TeX Live 2023 released

Get the Champagne ready, we have released the final images of TeX Live 2023.

The biggest change in this year’s release is the switch to 64bit Windows binaries, and renaming the binary directory from win32 to windows. This change triggered updates in several additional repositories, like tlcontrib and tlgpg:

  • tlcontrib’s current points to 2023 and cannot be used with older versions
  • , use the respective year directly instead of current

  • tlgpg as is can only be used with TL 2023. If you need tlgpg for TL2022 and before, use tlgpg-2022 instead of tlgpg

Another interesting change is the inclusion of luametatex, a new engine which is used for ConTeXt. Development is fast in this area, so I expect that the binary will soon be out-of-date.

One of the things I have done over the last year is making tlmgr/install-tl more stable with respect to intermittent errors. In particular, we now install the necessary core packages immediately, and fail fast if there is a problem. Non-essential packages are installed afterwards and retried on error, but failures do not terminate the installation. This should help get a working installation on the first run.

Thanks goes to all the developers, builders, the great CTAN team, and everyone who has contributed to this release!

Finally, here are the changes as listed in the master TeX Live documentation:

Windows: As announced previously, TeX Live now contains 64-bit Windows binaries instead of 32-bit. The new directory name is bin/windows (it did not seem right to put 64-bit binaries into a directory named with “32”). We know this will cause extra work for Windows users, but there seemed no better alternative. See the separate TeX Live Windows web page (https://tug.org/texlive/windows.html).

Cross-engine extensions (except in original TeX and e-TeX): \special followed by a new keyword “shipout” delays expansion of the argument tokens until \shipout time, as with a non-\immediate\write.

epTeX, eupTeX:

  • “Raw” (u)ptex no longer built; (u)ptex now runs in e(u)ptex’s compatibility mode. Same for pTeX tools, listed below.
  • New primitives: \tojis, \ptextracingfonts, \ptexfontname.
  • For \font, new syntax for JIS/UCS is supported.


  • new primitive \variablefam to allow math characters to keep their class while still letting the family adapt.
  • improved r2l annotation areas
  • cross-engine “late \special” described above.

MetaPost: Bug fixes. svg->dx and svg->dy are now double, for better precision; mp_begin_iteration updated; memory leak in mplib fixed.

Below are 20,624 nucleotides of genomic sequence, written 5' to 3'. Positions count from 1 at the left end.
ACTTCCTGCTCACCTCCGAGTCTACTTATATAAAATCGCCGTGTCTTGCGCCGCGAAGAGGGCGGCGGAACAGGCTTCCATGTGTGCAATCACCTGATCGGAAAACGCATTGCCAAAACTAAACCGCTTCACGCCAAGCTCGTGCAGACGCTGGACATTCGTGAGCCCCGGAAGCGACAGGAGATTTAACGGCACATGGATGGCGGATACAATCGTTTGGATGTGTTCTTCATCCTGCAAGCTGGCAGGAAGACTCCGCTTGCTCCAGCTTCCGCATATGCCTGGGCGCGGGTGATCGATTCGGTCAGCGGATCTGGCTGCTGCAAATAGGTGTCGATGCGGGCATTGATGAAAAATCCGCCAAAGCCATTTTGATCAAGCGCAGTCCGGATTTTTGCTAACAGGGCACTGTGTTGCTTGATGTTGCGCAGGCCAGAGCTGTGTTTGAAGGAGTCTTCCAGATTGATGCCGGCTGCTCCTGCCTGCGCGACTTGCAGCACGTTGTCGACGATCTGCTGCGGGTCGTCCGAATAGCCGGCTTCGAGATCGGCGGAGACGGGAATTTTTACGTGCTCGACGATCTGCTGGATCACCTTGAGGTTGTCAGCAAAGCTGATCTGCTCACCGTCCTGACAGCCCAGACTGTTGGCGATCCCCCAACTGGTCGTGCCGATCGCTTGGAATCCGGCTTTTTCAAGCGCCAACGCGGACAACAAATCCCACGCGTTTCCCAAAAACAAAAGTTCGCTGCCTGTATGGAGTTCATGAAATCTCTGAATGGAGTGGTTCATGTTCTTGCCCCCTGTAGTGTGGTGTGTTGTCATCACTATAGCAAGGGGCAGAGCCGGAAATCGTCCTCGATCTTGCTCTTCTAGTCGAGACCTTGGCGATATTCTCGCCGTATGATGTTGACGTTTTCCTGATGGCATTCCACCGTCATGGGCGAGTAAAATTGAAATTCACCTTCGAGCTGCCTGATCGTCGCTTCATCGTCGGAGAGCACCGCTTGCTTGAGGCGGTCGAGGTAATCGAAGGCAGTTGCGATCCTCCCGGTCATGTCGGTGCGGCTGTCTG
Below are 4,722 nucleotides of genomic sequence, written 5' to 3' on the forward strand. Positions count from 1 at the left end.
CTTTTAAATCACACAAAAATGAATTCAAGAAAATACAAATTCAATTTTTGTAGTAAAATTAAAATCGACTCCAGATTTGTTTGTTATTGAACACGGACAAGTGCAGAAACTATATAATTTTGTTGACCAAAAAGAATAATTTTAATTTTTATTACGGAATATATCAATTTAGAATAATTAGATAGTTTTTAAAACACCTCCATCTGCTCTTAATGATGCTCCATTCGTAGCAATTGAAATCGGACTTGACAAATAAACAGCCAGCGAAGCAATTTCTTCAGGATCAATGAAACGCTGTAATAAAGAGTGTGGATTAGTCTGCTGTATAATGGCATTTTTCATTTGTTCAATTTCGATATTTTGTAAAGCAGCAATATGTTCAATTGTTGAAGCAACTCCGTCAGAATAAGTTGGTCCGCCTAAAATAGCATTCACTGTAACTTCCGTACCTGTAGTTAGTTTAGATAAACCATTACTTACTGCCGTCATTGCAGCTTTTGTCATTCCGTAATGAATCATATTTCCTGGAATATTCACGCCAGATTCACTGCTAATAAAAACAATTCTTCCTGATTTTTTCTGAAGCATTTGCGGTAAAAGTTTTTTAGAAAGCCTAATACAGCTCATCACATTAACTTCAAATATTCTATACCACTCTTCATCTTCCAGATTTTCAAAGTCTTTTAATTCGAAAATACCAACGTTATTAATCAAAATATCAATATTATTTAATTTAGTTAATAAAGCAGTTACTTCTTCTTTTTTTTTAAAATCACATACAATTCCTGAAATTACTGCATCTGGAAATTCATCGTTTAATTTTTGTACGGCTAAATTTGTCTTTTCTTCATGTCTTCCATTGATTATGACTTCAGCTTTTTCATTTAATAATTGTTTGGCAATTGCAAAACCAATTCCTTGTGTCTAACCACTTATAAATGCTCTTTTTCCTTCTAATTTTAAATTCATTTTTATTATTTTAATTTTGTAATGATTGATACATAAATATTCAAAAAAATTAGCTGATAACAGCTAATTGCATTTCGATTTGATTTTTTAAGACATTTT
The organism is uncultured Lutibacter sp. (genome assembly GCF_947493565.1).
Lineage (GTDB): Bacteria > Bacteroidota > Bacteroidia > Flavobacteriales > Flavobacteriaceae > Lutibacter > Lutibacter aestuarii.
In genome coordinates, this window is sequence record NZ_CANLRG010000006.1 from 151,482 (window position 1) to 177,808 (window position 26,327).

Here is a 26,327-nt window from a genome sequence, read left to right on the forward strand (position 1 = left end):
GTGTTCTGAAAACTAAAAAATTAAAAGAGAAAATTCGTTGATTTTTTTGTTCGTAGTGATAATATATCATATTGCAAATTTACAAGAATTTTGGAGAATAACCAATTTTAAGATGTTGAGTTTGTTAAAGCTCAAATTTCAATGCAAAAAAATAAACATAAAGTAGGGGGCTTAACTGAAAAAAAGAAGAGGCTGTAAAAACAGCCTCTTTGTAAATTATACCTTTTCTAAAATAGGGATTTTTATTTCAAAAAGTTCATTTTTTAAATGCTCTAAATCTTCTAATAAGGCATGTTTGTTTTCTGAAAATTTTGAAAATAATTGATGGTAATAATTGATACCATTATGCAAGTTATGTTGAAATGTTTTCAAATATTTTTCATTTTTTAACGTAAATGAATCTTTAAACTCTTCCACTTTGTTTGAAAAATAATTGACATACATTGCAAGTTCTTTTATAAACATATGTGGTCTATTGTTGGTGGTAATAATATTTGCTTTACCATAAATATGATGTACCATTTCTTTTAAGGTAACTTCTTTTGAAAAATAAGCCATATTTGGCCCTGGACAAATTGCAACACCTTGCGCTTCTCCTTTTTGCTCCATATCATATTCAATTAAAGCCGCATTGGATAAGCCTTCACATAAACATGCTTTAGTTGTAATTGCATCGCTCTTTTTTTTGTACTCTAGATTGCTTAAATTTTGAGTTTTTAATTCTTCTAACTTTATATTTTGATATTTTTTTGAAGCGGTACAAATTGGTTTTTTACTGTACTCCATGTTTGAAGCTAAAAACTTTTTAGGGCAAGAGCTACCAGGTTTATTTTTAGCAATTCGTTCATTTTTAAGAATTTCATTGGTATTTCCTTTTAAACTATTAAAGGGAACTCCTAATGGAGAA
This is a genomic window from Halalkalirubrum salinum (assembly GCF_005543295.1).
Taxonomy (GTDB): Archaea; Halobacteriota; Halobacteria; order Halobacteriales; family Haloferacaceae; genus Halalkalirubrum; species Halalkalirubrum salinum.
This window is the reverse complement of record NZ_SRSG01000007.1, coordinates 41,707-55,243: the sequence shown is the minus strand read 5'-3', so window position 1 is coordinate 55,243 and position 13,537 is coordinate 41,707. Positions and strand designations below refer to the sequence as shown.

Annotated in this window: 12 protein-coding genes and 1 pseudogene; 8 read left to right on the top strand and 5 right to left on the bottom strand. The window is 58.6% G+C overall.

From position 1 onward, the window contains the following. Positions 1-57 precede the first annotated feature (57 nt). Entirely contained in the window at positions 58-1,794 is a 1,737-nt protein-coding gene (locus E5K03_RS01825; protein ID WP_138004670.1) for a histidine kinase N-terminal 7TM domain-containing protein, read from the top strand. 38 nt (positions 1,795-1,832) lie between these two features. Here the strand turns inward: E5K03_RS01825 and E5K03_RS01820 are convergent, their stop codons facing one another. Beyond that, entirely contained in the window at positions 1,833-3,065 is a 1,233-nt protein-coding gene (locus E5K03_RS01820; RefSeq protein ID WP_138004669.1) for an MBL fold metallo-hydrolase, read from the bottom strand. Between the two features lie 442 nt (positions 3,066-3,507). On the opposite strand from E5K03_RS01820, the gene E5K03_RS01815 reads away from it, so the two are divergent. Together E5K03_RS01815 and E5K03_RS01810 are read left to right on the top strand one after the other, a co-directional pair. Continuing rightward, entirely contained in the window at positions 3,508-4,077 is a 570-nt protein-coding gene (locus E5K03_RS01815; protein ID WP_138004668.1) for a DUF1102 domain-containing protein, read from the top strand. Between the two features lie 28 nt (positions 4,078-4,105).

• new primitive \pdfomitinfodict to omit /Info dictionary completely.
  • new primitive \pdfomitprocset to control omitting /ProcSet array: /ProcSet is included if this parameter is negative, or if this parameter is zero and pdftex is generating PDF 1.x output.
  • with \pdfinterwordspaceon, if the current font’s encoding has a /space character at slot 32, it is used; otherwise, the /space from the (new) default font pdftexspace is used. That default font can be overridden with the new primitive \pdfspacefont. This same new procedure is used for \pdffakespace.

pTeX et al.:

  • As mentioned above, ptex now runs eptex in compatibility mode instead of being built separately.
  • pTeX tools (pbibtex, pdvitype, ppltotf, ptftopl) merged into corresponding upTeX versions, running in compatibility mode.

XeTeX: bug fix for \topskip and \splittopskip computation when \XeTeXupwardsmode is active; the cross-engine “late \special” described above.

Dvipdfmx: new option –pdfm-str-utf8 to make pdfmark and/or bookmark.


  • This BibTeX variant is mostly upward-compatible with BibTeX, with much better (Unicode-based) multilingual support. It’s been in TeX Live for some years.
  • This year, more features to support CJK languages have been added, some extended from the Japanese (u)pbibtex and other programs.

Kpathsea: Support guessing input file encodings for Unix-ish platforms, as on Windows; enabled for (e)p(la)tex, pbibtex, mendex.

tlmgr and infrastructure:

  • default to text interface on macOS.
  • install core packages first, retry other packages once.
  • simplistic checks are done for enough disk space.


  • MacTeX and its binary folder universal-darwin require macOS 10.14 or higher (Mojave, Catalina, Big Sur, Monterey, Ventura). The x86_64-darwinlegacy binary folder, available only with the Unix install-tl, supports 10.6 (Snow Leopard) and later.
  • The GUI package in MacTeX now contains hintview, a macOS viewer for HINT documents (created by the hitex and hilatex engines for mobile devices; see the HiTeX web page, https://hint.userweb.mwn.de/hint/hitex.html). The GUI package no longer installs a folder of documents, replacing them with a short READ ME for new users and a page about hintview.
  • The Extras folder of additional TeX sofware on the DVD has been replaced with a document containing links to download sites.


  • As mentioned above, the new windows binary directory contains 64-bit Windows binaries, and
  • the bin/win32 binary directory is gone, since we cannot support 32-bit and 64-bit Windows simultaneously.
  • The i386-cygwin binary directory is gone, since Cygwin no longer supports i386.

That’s all, let the fun begin! And again, thanks to all the developers, builders, the great CTAN team, and everyone who has contributed to this release!

1 Response

  1. 2023/03/20

    […] Norbert Preining ☛ TeX Live 2023 released […]

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